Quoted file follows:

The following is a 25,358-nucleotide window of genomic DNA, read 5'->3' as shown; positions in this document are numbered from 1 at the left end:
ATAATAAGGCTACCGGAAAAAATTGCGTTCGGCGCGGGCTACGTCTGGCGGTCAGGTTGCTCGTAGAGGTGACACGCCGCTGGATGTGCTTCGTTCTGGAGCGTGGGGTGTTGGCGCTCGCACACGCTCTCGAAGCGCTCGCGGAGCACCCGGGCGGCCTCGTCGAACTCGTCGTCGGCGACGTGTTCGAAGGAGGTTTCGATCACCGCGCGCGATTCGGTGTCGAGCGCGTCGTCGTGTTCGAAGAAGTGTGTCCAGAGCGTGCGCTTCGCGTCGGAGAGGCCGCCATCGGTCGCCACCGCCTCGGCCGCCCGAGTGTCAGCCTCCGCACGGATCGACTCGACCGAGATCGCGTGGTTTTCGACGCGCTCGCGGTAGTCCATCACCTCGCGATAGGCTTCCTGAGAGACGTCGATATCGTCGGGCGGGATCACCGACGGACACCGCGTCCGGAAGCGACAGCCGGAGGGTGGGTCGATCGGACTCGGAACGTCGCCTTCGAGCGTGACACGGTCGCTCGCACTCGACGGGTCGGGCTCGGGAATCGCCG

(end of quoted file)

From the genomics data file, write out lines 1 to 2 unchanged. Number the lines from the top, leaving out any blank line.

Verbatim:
The following is a 25,358-nucleotide window of genomic DNA, read 5'->3' as shown; positions in this document are numbered from 1 at the left end:
ATAATAAGGCTACCGGAAAAAATTGCGTTCGGCGCGGGCTACGTCTGGCGGTCAGGTTGCTCGTAGAGGTGACACGCCGCTGGATGTGCTTCGTTCTGGAGCGTGGGGTGTTGGCGCTCGCACACGCTCTCGAAGCGCTCGCGGAGCACCCGGGCGGCCTCGTCGAACTCGTCGTCGGCGACGTGTTCGAAGGAGGTTTCGATCACCGCGCGCGATTCGGTGTCGAGCGCGTCGTCGTGTTCGAAGAAGTGTGTCCAGAGCGTGCGCTTCGCGTCGGAGAGGCCGCCATCGGTCGCCACCGCCTCGGCCGCCCGAGTGTCAGCCTCCGCACGGATCGACTCGACCGAGATCGCGTGGTTTTCGACGCGCTCGCGGTAGTCCATCACCTCGCGATAGGCTTCCTGAGAGACGTCGATATCGTCGGGCGGGATCACCGACGGACACCGCGTCCGGAAGCGACAGCCGGAGGGTGGGTCGATCGGACTCGGAACGTCGCCTTCGAGCGTGACACGGTCGCTCGCACTCGACGGGTCGGGCTCGGGAATCGCCG